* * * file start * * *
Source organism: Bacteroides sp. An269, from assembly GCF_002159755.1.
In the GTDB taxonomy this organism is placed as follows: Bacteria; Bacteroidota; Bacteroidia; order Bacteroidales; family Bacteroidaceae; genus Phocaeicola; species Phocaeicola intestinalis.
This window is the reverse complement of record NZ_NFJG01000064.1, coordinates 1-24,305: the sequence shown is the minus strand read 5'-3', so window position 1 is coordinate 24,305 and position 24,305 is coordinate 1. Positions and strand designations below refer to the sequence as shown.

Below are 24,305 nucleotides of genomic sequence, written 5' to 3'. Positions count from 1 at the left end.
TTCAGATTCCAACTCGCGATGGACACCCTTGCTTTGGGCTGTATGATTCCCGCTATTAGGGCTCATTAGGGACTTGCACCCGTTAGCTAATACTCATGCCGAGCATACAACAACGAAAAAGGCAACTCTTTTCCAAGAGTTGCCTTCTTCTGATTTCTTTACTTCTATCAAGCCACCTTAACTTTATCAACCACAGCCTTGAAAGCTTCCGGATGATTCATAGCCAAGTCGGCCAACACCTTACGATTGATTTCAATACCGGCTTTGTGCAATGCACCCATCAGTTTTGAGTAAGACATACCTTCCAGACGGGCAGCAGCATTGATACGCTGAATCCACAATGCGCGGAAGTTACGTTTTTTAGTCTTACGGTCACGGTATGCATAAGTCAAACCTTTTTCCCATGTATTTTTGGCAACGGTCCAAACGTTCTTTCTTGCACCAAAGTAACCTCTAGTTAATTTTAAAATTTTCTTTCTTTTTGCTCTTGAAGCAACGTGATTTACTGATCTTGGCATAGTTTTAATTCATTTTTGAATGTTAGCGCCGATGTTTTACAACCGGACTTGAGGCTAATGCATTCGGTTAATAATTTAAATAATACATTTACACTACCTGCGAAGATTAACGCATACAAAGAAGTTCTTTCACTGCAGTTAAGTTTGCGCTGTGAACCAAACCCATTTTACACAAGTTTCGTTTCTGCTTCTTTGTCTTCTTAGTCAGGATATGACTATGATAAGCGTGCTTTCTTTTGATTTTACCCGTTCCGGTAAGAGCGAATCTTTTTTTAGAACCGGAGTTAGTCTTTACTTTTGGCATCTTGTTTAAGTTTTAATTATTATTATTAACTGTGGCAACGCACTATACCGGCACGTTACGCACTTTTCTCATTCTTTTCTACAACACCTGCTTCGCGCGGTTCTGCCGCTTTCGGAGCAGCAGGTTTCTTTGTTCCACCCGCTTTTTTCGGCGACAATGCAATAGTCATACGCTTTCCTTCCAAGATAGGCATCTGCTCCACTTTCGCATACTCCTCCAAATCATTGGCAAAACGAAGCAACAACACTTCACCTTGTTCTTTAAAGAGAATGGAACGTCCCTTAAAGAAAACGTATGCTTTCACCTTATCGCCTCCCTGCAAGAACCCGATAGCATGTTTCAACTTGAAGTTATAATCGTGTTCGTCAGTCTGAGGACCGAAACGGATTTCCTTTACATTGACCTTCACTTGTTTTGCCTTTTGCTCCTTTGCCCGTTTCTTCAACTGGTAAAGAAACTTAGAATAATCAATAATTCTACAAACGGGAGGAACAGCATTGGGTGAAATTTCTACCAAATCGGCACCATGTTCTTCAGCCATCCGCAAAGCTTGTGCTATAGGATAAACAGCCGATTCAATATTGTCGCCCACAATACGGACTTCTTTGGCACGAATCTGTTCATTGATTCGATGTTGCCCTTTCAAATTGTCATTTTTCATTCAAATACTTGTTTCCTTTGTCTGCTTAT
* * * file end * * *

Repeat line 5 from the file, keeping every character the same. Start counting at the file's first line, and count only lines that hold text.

TTCAGATTCCAACTCGCGATGGACACCCTTGCTTTGGGCTGTATGATTCCCGCTATTAGGGCTCATTAGGGACTTGCACCCGTTAGCTAATACTCATGCCGAGCATACAACAACGAAAAAGGCAACTCTTTTCCAAGAGTTGCCTTCTTCTGATTTCTTTACTTCTATCAAGCCACCTTAACTTTATCAACCACAGCCTTGAAAGCTTCCGGATGATTCATAGCCAAGTCGGCCAACACCTTACGATTGATTTCAATACCGGCTTTGTGCAATGCACCCATCAGTTTTGAGTAAGACATACCTTCCAGACGGGCAGCAGCATTGATACGCTGAATCCACAATGCGCGGAAGTTACGTTTTTTAGTCTTACGGTCACGGTATGCATAAGTCAAACCTTTTTCCCATGTATTTTTGGCAACGGTCCAAACGTTCTTTCTTGCACCAAAGTAACCTCTAGTTAATTTTAAAATTTTCTTTCTTTTTGCTCTTGAAGCAACGTGATTTACTGATCTTGGCATAGTTTTAATTCATTTTTGAATGTTAGCGCCGATGTTTTACAACCGGACTTGAGGCTAATGCATTCGGTTAATAATTTAAATAATACATTTACACTACCTGCGAAGATTAACGCATACAAAGAAGTTCTTTCACTGCAGTTAAGTTTGCGCTGTGAACCAAACCCATTTTACACAAGTTTCGTTTCTGCTTCTTTGTCTTCTTAGTCAGGATATGACTATGATAAGCGTGCTTTCTTTTGATTTTACCCGTTCCGGTAAGAGCGAATCTTTTTTTAGAACCGGAGTTAGTCTTTACTTTTGGCATCTTGTTTAAGTTTTAATTATTATTATTAACTGTGGCAACGCACTATACCGGCACGTTACGCACTTTTCTCATTCTTTTCTACAACACCTGCTTCGCGCGGTTCTGCCGCTTTCGGAGCAGCAGGTTTCTTTGTTCCACCCGCTTTTTTCGGCGACAATGCAATAGTCATACGCTTTCCTTCCAAGATAGGCATCTGCTCCACTTTCGCATACTCCTCCAAATCATTGGCAAAACGAAGCAACAACACTTCACCTTGTTCTTTAAAGAGAATGGAACGTCCCTTAAAGAAAACGTATGCTTTCACCTTATCGCCTCCCTGCAAGAACCCGATAGCATGTTTCAACTTGAAGTTATAATCGTGTTCGTCAGTCTGAGGACCGAAACGGATTTCCTTTACATTGACCTTCACTTGTTTTGCCTTTTGCTCCTTTGCCCGTTTCTTCAACTGGTAAAGAAACTTAGAATAATCAATAATTCTACAAACGGGAGGAACAGCATTGGGTGAAATTTCTACCAAATCGGCACCATGTTCTTCAGCCATCCGCAAAGCTTGTGCTATAGGATAAACAGCCGATTCAATATTGTCGCCCACAATACGGACTTCTTTGGCACGAATCTGTTCATTGATTCGATGTTGCCCTTTCAAATTGTCATTTTTCATTCAAATACTTGTTTCCTTTGTCTGCTTAT